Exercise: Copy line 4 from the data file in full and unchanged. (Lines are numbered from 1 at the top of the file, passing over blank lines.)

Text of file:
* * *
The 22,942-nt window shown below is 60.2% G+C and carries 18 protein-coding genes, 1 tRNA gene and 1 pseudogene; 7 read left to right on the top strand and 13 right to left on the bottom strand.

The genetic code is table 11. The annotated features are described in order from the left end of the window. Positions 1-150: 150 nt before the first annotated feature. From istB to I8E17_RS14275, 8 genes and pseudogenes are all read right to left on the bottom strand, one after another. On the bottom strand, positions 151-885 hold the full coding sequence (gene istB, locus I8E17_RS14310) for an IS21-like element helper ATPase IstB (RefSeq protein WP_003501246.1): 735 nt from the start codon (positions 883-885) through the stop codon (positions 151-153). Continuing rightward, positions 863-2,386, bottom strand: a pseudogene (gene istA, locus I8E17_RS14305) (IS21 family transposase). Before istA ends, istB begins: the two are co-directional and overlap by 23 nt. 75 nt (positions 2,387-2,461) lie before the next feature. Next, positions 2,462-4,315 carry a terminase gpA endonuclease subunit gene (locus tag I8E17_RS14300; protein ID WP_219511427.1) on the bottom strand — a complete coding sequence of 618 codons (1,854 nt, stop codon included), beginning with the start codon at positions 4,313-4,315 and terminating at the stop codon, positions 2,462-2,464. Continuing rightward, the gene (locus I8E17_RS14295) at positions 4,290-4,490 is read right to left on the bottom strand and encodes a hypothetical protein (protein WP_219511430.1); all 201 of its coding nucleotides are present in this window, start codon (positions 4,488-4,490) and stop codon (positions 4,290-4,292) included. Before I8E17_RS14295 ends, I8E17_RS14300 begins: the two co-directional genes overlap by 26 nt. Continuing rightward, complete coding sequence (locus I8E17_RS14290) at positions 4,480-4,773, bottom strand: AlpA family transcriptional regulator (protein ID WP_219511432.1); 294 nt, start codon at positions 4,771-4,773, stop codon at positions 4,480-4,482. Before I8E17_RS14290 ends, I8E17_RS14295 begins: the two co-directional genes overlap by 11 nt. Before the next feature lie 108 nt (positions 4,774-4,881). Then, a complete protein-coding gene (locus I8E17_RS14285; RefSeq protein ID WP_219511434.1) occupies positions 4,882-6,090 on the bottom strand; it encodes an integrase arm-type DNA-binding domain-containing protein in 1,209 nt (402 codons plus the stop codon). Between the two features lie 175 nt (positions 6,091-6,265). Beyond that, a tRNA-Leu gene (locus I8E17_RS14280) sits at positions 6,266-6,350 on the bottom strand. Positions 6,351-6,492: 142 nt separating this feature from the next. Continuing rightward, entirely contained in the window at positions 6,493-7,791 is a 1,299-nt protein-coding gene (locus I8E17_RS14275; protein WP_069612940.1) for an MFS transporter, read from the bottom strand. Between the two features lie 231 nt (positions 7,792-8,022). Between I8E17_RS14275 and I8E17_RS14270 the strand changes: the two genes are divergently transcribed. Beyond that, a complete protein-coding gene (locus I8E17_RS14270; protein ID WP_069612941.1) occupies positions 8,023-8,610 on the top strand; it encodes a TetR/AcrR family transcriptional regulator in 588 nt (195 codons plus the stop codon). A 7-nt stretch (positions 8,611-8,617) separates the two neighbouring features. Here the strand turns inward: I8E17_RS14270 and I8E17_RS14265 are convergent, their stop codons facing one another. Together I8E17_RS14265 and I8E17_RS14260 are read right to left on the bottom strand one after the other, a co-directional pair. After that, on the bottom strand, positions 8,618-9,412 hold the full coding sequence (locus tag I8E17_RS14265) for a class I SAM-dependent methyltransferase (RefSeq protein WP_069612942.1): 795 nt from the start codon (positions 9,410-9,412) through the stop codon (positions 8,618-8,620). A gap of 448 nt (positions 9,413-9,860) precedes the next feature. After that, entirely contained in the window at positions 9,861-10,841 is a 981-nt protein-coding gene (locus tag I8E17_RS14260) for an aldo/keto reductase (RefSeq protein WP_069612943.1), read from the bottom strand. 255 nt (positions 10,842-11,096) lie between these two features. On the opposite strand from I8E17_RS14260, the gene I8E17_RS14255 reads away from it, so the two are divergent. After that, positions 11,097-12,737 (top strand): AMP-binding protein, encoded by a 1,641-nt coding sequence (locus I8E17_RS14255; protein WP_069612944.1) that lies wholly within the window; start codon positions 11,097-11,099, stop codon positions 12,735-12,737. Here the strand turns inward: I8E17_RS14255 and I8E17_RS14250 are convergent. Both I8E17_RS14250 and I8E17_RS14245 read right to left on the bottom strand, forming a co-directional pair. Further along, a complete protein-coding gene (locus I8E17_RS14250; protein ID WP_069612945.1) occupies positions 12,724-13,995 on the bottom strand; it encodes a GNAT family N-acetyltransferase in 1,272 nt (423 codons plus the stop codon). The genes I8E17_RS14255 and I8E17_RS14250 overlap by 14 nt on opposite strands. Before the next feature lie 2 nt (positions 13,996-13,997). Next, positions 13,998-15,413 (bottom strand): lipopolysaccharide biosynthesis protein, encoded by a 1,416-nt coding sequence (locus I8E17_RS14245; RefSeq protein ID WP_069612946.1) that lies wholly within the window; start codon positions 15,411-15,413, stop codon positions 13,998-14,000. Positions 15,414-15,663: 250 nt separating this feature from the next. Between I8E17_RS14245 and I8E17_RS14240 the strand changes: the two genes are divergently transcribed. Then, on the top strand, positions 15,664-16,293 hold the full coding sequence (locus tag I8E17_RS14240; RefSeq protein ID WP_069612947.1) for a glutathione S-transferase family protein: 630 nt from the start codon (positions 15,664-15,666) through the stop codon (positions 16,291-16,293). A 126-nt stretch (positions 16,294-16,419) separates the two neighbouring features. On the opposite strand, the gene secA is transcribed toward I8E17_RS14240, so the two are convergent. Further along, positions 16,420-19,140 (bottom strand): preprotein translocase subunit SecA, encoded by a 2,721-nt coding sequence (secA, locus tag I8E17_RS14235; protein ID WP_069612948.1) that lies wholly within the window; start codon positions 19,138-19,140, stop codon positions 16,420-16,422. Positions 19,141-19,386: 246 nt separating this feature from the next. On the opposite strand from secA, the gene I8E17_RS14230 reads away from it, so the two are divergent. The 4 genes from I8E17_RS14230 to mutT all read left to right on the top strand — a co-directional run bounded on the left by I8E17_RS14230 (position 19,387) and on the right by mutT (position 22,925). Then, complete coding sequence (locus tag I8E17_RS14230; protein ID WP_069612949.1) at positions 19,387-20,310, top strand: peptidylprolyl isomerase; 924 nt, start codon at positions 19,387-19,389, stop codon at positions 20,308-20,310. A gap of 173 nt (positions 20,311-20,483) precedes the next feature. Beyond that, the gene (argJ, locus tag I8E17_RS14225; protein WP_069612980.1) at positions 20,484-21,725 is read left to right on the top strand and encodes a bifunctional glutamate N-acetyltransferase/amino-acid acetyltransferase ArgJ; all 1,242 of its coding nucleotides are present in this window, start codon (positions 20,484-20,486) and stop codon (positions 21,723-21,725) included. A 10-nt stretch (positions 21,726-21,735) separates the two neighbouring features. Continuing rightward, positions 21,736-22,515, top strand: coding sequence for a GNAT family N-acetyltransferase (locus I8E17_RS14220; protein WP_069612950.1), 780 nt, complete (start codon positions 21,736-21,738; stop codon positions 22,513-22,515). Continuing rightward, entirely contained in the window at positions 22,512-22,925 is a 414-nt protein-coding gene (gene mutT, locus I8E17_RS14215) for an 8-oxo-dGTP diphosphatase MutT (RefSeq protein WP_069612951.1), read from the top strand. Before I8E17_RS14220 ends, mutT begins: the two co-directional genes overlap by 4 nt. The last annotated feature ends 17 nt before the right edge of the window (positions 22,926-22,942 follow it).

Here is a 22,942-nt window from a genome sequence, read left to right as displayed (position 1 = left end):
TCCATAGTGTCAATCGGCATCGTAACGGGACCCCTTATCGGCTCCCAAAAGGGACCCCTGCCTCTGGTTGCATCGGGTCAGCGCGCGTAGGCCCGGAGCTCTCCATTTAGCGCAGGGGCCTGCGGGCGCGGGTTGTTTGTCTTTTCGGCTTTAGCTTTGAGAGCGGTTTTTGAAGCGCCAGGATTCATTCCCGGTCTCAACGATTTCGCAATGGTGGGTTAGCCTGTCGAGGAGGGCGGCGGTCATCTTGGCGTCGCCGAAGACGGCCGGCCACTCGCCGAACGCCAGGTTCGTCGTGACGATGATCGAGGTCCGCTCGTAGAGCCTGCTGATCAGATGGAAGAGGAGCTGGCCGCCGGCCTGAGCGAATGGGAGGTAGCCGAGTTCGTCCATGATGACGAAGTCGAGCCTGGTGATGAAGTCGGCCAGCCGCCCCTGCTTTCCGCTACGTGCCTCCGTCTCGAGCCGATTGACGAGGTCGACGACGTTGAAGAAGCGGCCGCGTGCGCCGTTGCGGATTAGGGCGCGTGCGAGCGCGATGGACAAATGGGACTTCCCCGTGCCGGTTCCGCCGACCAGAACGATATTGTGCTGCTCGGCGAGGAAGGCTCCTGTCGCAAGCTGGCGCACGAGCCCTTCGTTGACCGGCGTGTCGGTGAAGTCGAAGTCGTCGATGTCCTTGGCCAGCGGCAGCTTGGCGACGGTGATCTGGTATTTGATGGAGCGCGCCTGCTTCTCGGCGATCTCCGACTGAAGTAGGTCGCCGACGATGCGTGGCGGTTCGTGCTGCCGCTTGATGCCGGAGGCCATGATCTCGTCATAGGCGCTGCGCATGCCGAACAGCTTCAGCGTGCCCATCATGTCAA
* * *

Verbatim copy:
TCCATAGTGTCAATCGGCATCGTAACGGGACCCCTTATCGGCTCCCAAAAGGGACCCCTGCCTCTGGTTGCATCGGGTCAGCGCGCGTAGGCCCGGAGCTCTCCATTTAGCGCAGGGGCCTGCGGGCGCGGGTTGTTTGTCTTTTCGGCTTTAGCTTTGAGAGCGGTTTTTGAAGCGCCAGGATTCATTCCCGGTCTCAACGATTTCGCAATGGTGGGTTAGCCTGTCGAGGAGGGCGGCGGTCATCTTGGCGTCGCCGAAGACGGCCGGCCACTCGCCGAACGCCAGGTTCGTCGTGACGATGATCGAGGTCCGCTCGTAGAGCCTGCTGATCAGATGGAAGAGGAGCTGGCCGCCGGCCTGAGCGAATGGGAGGTAGCCGAGTTCGTCCATGATGACGAAGTCGAGCCTGGTGATGAAGTCGGCCAGCCGCCCCTGCTTTCCGCTACGTGCCTCCGTCTCGAGCCGATTGACGAGGTCGACGACGTTGAAGAAGCGGCCGCGTGCGCCGTTGCGGATTAGGGCGCGTGCGAGCGCGATGGACAAATGGGACTTCCCCGTGCCGGTTCCGCCGACCAGAACGATATTGTGCTGCTCGGCGAGGAAGGCTCCTGTCGCAAGCTGGCGCACGAGCCCTTCGTTGACCGGCGTGTCGGTGAAGTCGAAGTCGTCGATGTCCTTGGCCAGCGGCAGCTTGGCGACGGTGATCTGGTATTTGATGGAGCGCGCCTGCTTCTCGGCGATCTCCGACTGAAGTAGGTCGCCGACGATGCGTGGCGGTTCGTGCTGCCGCTTGATGCCGGAGGCCATGATCTCGTCATAGGCGCTGCGCATGCCGAACAGCTTCAGCGTGCCCATCATGTCAA